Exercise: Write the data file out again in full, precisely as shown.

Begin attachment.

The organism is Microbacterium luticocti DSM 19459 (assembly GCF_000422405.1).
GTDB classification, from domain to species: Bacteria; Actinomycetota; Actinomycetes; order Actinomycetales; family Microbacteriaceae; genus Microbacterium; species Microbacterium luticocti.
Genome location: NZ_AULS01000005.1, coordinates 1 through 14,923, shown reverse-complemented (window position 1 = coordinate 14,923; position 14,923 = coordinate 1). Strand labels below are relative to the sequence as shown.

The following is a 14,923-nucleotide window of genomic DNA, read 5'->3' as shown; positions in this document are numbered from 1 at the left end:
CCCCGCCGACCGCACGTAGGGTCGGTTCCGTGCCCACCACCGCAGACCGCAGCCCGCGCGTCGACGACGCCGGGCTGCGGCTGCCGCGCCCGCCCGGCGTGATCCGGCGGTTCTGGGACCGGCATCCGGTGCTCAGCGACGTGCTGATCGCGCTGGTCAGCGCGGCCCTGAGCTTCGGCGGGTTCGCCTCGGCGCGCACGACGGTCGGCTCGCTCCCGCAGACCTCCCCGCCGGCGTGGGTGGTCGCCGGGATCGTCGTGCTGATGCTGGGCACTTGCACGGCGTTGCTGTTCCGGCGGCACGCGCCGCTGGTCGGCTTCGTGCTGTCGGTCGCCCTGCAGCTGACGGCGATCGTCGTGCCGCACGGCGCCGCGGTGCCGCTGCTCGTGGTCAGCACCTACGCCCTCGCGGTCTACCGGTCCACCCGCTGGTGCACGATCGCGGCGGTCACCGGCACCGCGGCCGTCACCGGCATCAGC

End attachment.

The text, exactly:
The organism is Microbacterium luticocti DSM 19459 (assembly GCF_000422405.1).
GTDB classification, from domain to species: Bacteria; Actinomycetota; Actinomycetes; order Actinomycetales; family Microbacteriaceae; genus Microbacterium; species Microbacterium luticocti.
Genome location: NZ_AULS01000005.1, coordinates 1 through 14,923, shown reverse-complemented (window position 1 = coordinate 14,923; position 14,923 = coordinate 1). Strand labels below are relative to the sequence as shown.

The following is a 14,923-nucleotide window of genomic DNA, read 5'->3' as shown; positions in this document are numbered from 1 at the left end:
CCCCGCCGACCGCACGTAGGGTCGGTTCCGTGCCCACCACCGCAGACCGCAGCCCGCGCGTCGACGACGCCGGGCTGCGGCTGCCGCGCCCGCCCGGCGTGATCCGGCGGTTCTGGGACCGGCATCCGGTGCTCAGCGACGTGCTGATCGCGCTGGTCAGCGCGGCCCTGAGCTTCGGCGGGTTCGCCTCGGCGCGCACGACGGTCGGCTCGCTCCCGCAGACCTCCCCGCCGGCGTGGGTGGTCGCCGGGATCGTCGTGCTGATGCTGGGCACTTGCACGGCGTTGCTGTTCCGGCGGCACGCGCCGCTGGTCGGCTTCGTGCTGTCGGTCGCCCTGCAGCTGACGGCGATCGTCGTGCCGCACGGCGCCGCGGTGCCGCTGCTCGTGGTCAGCACCTACGCCCTCGCGGTCTACCGGTCCACCCGCTGGTGCACGATCGCGGCGGTCACCGGCACCGCGGCCGTCACCGGCATCAGC